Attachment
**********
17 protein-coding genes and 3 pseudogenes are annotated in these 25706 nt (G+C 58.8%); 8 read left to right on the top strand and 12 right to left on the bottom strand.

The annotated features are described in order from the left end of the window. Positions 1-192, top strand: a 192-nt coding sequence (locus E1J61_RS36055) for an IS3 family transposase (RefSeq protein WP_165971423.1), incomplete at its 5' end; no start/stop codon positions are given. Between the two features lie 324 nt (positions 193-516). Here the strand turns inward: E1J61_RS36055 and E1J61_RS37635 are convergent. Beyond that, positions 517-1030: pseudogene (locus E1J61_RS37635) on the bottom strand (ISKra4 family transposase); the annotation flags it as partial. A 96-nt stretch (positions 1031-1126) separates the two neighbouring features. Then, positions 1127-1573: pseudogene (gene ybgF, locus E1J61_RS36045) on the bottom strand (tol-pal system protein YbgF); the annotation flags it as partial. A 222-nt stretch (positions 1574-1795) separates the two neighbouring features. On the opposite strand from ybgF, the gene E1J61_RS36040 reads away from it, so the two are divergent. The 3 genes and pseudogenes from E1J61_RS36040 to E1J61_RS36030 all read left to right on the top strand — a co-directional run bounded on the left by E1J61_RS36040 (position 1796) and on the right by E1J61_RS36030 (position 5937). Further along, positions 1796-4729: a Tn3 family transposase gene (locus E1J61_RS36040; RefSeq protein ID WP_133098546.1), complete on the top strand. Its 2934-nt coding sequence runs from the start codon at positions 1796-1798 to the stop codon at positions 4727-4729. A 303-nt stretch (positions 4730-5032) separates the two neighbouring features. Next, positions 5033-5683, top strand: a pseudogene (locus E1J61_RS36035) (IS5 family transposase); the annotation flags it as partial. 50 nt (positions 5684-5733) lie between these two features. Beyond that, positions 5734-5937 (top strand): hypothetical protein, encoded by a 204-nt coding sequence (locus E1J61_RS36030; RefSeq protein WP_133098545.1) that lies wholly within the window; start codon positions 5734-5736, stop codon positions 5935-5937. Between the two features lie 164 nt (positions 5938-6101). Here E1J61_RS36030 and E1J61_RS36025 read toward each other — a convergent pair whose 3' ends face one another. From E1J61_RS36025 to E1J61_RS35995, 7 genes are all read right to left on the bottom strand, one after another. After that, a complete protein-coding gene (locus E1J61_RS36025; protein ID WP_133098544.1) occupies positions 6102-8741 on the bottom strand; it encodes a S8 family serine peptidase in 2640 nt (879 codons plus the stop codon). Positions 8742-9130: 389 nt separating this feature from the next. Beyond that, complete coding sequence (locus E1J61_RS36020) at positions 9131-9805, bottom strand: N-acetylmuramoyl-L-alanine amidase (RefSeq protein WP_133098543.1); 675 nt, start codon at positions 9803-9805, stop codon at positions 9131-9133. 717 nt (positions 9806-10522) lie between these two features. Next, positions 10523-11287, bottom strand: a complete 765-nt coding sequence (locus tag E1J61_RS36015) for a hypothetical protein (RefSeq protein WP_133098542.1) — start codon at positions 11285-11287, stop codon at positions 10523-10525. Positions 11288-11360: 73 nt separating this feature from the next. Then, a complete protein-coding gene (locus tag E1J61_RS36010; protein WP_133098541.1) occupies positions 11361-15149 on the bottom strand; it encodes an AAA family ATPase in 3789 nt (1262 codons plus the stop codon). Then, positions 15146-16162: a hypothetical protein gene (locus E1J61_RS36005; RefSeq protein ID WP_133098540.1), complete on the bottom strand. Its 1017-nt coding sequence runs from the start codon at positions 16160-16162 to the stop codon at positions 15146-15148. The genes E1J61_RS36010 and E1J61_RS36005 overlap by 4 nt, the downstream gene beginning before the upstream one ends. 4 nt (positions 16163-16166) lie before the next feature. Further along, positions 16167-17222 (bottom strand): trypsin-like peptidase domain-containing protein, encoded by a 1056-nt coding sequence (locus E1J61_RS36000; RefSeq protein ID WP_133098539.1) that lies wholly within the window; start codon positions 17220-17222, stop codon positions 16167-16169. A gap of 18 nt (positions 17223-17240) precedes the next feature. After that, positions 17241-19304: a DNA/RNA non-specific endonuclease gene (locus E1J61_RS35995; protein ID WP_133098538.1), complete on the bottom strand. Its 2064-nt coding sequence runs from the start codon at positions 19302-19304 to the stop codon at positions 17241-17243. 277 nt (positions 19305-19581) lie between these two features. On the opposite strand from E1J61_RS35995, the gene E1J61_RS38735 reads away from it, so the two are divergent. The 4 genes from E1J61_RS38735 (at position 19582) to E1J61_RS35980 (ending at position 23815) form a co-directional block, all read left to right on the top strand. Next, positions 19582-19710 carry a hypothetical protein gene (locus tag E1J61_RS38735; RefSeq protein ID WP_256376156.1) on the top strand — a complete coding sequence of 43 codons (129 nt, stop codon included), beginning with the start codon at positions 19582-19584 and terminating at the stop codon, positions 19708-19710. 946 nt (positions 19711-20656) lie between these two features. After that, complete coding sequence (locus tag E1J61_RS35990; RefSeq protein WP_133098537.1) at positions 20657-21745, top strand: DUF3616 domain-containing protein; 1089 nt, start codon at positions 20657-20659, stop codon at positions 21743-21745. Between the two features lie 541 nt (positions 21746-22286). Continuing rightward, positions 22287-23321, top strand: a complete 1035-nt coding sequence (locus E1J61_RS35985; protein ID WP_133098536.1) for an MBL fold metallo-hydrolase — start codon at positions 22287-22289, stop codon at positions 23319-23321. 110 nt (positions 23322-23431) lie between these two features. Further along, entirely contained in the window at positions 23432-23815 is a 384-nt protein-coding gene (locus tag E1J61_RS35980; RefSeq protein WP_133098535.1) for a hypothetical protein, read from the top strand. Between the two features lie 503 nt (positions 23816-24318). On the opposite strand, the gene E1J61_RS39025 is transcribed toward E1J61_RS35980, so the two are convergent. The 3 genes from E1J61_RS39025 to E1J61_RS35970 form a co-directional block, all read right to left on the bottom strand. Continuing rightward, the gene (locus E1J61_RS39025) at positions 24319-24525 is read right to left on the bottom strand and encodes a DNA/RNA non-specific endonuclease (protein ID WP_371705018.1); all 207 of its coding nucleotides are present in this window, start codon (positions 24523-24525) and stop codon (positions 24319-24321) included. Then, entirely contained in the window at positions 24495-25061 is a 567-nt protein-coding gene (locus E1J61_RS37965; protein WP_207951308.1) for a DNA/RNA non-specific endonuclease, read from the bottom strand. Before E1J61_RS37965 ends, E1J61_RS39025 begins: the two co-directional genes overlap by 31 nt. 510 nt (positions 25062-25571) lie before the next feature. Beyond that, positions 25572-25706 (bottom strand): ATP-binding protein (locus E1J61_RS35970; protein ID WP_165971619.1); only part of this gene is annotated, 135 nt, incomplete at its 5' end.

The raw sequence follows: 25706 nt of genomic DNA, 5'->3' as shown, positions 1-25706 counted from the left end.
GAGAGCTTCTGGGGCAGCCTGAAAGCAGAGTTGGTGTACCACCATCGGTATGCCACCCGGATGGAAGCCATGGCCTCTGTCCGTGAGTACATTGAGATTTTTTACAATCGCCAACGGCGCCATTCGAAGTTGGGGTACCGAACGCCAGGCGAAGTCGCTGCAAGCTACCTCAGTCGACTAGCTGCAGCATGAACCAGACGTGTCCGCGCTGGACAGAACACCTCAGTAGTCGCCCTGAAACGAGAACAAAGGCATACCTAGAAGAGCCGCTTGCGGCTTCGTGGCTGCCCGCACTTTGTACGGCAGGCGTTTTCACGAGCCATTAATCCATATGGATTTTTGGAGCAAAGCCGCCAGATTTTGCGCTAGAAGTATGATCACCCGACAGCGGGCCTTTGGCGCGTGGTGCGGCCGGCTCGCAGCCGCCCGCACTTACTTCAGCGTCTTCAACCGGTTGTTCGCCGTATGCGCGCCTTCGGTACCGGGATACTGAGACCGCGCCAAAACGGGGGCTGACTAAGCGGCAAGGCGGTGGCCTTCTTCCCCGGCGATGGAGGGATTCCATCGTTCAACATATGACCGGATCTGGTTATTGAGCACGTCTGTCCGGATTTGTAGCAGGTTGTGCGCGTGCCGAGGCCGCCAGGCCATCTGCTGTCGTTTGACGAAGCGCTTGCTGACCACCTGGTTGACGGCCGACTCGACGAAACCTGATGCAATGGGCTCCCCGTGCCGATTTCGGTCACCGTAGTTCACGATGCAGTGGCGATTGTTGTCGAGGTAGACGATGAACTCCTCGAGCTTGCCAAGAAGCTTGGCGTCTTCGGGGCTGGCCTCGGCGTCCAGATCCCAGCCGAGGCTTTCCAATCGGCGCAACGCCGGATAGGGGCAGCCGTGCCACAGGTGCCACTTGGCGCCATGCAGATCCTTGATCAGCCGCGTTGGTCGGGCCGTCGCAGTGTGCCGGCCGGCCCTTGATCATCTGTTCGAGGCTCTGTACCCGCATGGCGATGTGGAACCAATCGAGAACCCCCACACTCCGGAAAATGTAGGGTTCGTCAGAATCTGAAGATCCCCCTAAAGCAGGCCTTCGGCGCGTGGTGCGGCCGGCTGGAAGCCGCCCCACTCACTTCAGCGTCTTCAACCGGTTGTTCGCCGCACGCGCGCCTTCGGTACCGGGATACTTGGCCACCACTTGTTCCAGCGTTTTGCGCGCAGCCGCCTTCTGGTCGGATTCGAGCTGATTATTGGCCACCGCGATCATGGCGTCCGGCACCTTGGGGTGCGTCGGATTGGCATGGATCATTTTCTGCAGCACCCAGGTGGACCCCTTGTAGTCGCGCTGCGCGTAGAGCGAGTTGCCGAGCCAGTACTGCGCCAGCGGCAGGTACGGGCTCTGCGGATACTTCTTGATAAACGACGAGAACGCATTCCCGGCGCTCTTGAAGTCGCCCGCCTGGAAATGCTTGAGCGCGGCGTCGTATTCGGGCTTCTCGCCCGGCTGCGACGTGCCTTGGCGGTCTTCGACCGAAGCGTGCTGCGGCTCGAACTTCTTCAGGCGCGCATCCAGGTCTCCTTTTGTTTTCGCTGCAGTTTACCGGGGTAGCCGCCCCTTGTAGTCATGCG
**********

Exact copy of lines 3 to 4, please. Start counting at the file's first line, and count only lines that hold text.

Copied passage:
The raw sequence follows: 25706 nt of genomic DNA, 5'->3' as shown, positions 1-25706 counted from the left end.
GAGAGCTTCTGGGGCAGCCTGAAAGCAGAGTTGGTGTACCACCATCGGTATGCCACCCGGATGGAAGCCATGGCCTCTGTCCGTGAGTACATTGAGATTTTTTACAATCGCCAACGGCGCCATTCGAAGTTGGGGTACCGAACGCCAGGCGAAGTCGCTGCAAGCTACCTCAGTCGACTAGCTGCAGCATGAACCAGACGTGTCCGCGCTGGACAGAACACCTCAGTAGTCGCCCTGAAACGAGAACAAAGGCATACCTAGAAGAGCCGCTTGCGGCTTCGTGGCTGCCCGCACTTTGTACGGCAGGCGTTTTCACGAGCCATTAATCCATATGGATTTTTGGAGCAAAGCCGCCAGATTTTGCGCTAGAAGTATGATCACCCGACAGCGGGCCTTTGGCGCGTGGTGCGGCCGGCTCGCAGCCGCCCGCACTTACTTCAGCGTCTTCAACCGGTTGTTCGCCGTATGCGCGCCTTCGGTACCGGGATACTGAGACCGCGCCAAAACGGGGGCTGACTAAGCGGCAAGGCGGTGGCCTTCTTCCCCGGCGATGGAGGGATTCCATCGTTCAACATATGACCGGATCTGGTTATTGAGCACGTCTGTCCGGATTTGTAGCAGGTTGTGCGCGTGCCGAGGCCGCCAGGCCATCTGCTGTCGTTTGACGAAGCGCTTGCTGACCACCTGGTTGACGGCCGACTCGACGAAACCTGATGCAATGGGCTCCCCGTGCCGATTTCGGTCACCGTAGTTCACGATGCAGTGGCGATTGTTGTCGAGGTAGACGATGAACTCCTCGAGCTTGCCAAGAAGCTTGGCGTCTTCGGGGCTGGCCTCGGCGTCCAGATCCCAGCCGAGGCTTTCCAATCGGCGCAACGCCGGATAGGGGCAGCCGTGCCACAGGTGCCACTTGGCGCCATGCAGATCCTTGATCAGCCGCGTTGGTCGGGCCGTCGCAGTGTGCCGGCCGGCCCTTGATCATCTGTTCGAGGCTCTGTACCCGCATGGCGATGTGGAACCAATCGAGAACCCCCACACTCCGGAAAATGTAGGGTTCGTCAGAATCTGAAGATCCCCCTAAAGCAGGCCTTCGGCGCGTGGTGCGGCCGGCTGGAAGCCGCCCCACTCACTTCAGCGTCTTCAACCGGTTGTTCGCCGCACGCGCGCCTTCGGTACCGGGATACTTGGCCACCACTTGTTCCAGCGTTTTGCGCGCAGCCGCCTTCTGGTCGGATTCGAGCTGATTATTGGCCACCGCGATCATGGCGTCCGGCACCTTGGGGTGCGTCGGATTGGCATGGATCATTTTCTGCAGCACCCAGGTGGACCCCTTGTAGTCGCGCTGCGCGTAGAGCGAGTTGCCGAGCCAGTACTGCGCCAGCGGCAGGTACGGGCTCTGCGGATACTTCTTGATAAACGACGAGAACGCATTCCCGGCGCTCTTGAAGTCGCCCGCCTGGAAATGCTTGAGCGCGGCGTCGTATTCGGGCTTCTCGCCCGGCTGCGACGTGCCTTGGCGGTCTTCGACCGAAGCGTGCTGCGGCTCGAACTTCTTCAGGCGCGCATCCAGGTCTCCTTTTGTTTTCGCTGCAGTTTACCGGGGTAGCCGCCCCTTGTAGTCATGCG